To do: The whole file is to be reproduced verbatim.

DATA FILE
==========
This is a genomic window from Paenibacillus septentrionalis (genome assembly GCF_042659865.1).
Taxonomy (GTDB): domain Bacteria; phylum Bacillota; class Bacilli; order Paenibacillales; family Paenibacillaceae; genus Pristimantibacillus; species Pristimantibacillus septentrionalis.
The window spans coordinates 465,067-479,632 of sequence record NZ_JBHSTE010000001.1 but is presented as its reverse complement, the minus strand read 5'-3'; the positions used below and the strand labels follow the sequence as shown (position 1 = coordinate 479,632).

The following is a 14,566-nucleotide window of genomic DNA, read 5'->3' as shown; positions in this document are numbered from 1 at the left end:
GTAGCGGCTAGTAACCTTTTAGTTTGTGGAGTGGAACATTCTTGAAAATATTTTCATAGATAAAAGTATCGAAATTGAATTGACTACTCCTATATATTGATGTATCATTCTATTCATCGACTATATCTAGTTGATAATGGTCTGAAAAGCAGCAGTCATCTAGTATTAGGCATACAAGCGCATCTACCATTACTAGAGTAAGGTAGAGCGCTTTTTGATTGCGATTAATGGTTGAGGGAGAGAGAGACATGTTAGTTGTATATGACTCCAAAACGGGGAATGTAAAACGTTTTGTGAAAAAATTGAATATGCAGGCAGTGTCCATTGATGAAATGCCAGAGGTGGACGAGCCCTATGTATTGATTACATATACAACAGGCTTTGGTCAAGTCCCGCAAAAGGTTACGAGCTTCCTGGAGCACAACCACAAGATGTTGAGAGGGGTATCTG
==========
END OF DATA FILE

This is a genomic window from Paenibacillus septentrionalis (genome assembly GCF_042659865.1).
Taxonomy (GTDB): domain Bacteria; phylum Bacillota; class Bacilli; order Paenibacillales; family Paenibacillaceae; genus Pristimantibacillus; species Pristimantibacillus septentrionalis.
The window spans coordinates 465,067-479,632 of sequence record NZ_JBHSTE010000001.1 but is presented as its reverse complement, the minus strand read 5'-3'; the positions used below and the strand labels follow the sequence as shown (position 1 = coordinate 479,632).

The following is a 14,566-nucleotide window of genomic DNA, read 5'->3' as shown; positions in this document are numbered from 1 at the left end:
GTAGCGGCTAGTAACCTTTTAGTTTGTGGAGTGGAACATTCTTGAAAATATTTTCATAGATAAAAGTATCGAAATTGAATTGACTACTCCTATATATTGATGTATCATTCTATTCATCGACTATATCTAGTTGATAATGGTCTGAAAAGCAGCAGTCATCTAGTATTAGGCATACAAGCGCATCTACCATTACTAGAGTAAGGTAGAGCGCTTTTTGATTGCGATTAATGGTTGAGGGAGAGAGAGACATGTTAGTTGTATATGACTCCAAAACGGGGAATGTAAAACGTTTTGTGAAAAAATTGAATATGCAGGCAGTGTCCATTGATGAAATGCCAGAGGTGGACGAGCCCTATGTATTGATTACATATACAACAGGCTTTGGTCAAGTCCCGCAAAAGGTTACGAGCTTCCTGGAGCACAACCACAAGATGTTGAGAGGGGTATCTG